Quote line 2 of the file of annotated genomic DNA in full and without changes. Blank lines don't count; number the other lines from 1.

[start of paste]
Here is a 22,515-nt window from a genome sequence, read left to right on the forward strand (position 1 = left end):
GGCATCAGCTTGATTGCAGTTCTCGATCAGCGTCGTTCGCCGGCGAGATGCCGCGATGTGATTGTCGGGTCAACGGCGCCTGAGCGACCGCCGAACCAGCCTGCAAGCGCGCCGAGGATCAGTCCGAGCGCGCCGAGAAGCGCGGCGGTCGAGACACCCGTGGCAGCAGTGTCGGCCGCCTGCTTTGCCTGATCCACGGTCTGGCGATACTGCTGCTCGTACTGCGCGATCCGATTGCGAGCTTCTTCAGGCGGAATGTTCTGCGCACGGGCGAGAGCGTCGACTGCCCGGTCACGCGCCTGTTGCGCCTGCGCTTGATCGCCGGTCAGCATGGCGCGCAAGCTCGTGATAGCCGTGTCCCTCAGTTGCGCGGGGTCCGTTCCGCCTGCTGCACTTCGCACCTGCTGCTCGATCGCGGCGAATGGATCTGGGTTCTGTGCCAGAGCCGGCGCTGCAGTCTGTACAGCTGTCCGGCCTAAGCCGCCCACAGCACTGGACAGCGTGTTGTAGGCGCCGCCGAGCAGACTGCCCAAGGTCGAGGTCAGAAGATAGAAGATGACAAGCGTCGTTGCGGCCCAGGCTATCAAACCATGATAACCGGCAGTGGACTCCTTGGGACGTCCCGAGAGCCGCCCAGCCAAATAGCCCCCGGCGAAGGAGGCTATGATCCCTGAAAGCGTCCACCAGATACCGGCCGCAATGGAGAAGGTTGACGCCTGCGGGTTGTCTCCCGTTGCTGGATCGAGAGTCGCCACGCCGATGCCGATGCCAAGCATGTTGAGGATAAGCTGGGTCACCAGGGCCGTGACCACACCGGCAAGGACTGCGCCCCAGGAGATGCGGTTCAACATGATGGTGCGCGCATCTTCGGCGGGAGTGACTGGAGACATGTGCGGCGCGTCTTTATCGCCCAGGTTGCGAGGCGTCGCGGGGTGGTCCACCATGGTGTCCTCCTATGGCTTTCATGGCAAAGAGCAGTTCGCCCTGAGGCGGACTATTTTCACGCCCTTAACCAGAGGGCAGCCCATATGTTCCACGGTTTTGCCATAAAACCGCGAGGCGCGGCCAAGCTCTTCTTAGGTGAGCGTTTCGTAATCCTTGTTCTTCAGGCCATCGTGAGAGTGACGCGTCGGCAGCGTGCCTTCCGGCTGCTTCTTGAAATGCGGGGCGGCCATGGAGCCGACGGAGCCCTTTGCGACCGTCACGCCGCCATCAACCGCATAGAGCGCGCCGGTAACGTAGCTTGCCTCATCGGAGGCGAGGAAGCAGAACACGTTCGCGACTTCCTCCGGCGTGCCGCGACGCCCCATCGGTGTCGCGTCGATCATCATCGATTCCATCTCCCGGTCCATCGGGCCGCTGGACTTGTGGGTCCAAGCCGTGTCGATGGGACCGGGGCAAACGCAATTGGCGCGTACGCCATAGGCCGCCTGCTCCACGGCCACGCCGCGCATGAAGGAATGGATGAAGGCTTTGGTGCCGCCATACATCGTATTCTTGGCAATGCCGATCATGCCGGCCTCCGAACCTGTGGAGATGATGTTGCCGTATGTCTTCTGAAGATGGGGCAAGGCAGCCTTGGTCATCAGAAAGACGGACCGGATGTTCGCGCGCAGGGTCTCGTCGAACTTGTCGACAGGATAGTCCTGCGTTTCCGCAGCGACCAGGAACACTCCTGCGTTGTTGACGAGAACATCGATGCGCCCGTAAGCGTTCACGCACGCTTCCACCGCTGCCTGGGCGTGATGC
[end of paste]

GGCATCAGCTTGATTGCAGTTCTCGATCAGCGTCGTTCGCCGGCGAGATGCCGCGATGTGATTGTCGGGTCAACGGCGCCTGAGCGACCGCCGAACCAGCCTGCAAGCGCGCCGAGGATCAGTCCGAGCGCGCCGAGAAGCGCGGCGGTCGAGACACCCGTGGCAGCAGTGTCGGCCGCCTGCTTTGCCTGATCCACGGTCTGGCGATACTGCTGCTCGTACTGCGCGATCCGATTGCGAGCTTCTTCAGGCGGAATGTTCTGCGCACGGGCGAGAGCGTCGACTGCCCGGTCACGCGCCTGTTGCGCCTGCGCTTGATCGCCGGTCAGCATGGCGCGCAAGCTCGTGATAGCCGTGTCCCTCAGTTGCGCGGGGTCCGTTCCGCCTGCTGCACTTCGCACCTGCTGCTCGATCGCGGCGAATGGATCTGGGTTCTGTGCCAGAGCCGGCGCTGCAGTCTGTACAGCTGTCCGGCCTAAGCCGCCCACAGCACTGGACAGCGTGTTGTAGGCGCCGCCGAGCAGACTGCCCAAGGTCGAGGTCAGAAGATAGAAGATGACAAGCGTCGTTGCGGCCCAGGCTATCAAACCATGATAACCGGCAGTGGACTCCTTGGGACGTCCCGAGAGCCGCCCAGCCAAATAGCCCCCGGCGAAGGAGGCTATGATCCCTGAAAGCGTCCACCAGATACCGGCCGCAATGGAGAAGGTTGACGCCTGCGGGTTGTCTCCCGTTGCTGGATCGAGAGTCGCCACGCCGATGCCGATGCCAAGCATGTTGAGGATAAGCTGGGTCACCAGGGCCGTGACCACACCGGCAAGGACTGCGCCCCAGGAGATGCGGTTCAACATGATGGTGCGCGCATCTTCGGCGGGAGTGACTGGAGACATGTGCGGCGCGTCTTTATCGCCCAGGTTGCGAGGCGTCGCGGGGTGGTCCACCATGGTGTCCTCCTATGGCTTTCATGGCAAAGAGCAGTTCGCCCTGAGGCGGACTATTTTCACGCCCTTAACCAGAGGGCAGCCCATATGTTCCACGGTTTTGCCATAAAACCGCGAGGCGCGGCCAAGCTCTTCTTAGGTGAGCGTTTCGTAATCCTTGTTCTTCAGGCCATCGTGAGAGTGACGCGTCGGCAGCGTGCCTTCCGGCTGCTTCTTGAAATGCGGGGCGGCCATGGAGCCGACGGAGCCCTTTGCGACCGTCACGCCGCCATCAACCGCATAGAGCGCGCCGGTAACGTAGCTTGCCTCATCGGAGGCGAGGAAGCAGAACACGTTCGCGACTTCCTCCGGCGTGCCGCGACGCCCCATCGGTGTCGCGTCGATCATCATCGATTCCATCTCCCGGTCCATCGGGCCGCTGGACTTGTGGGTCCAAGCCGTGTCGATGGGACCGGGGCAAACGCAATTGGCGCGTACGCCATAGGCCGCCTGCTCCACGGCCACGCCGCGCATGAAGGAATGGATGAAGGCTTTGGTGCCGCCATACATCGTATTCTTGGCAATGCCGATCATGCCGGCCTCCGAACCTGTGGAGATGATGTTGCCGTATGTCTTCTGAAGATGGGGCAAGGCAGCCTTGGTCATCAGAAAGACGGACCGGATGTTCGCGCGCAGGGTCTCGTCGAACTTGTCGACAGGATAGTCCTGCGTTTCCGCAGCGACCAGGAACACTCCTGCGTTGTTGACGAGAACATCGATGCGCCCGTAAGCGTTCACGCACGCTTCCACCGCTGCCTGGGCGTGATGC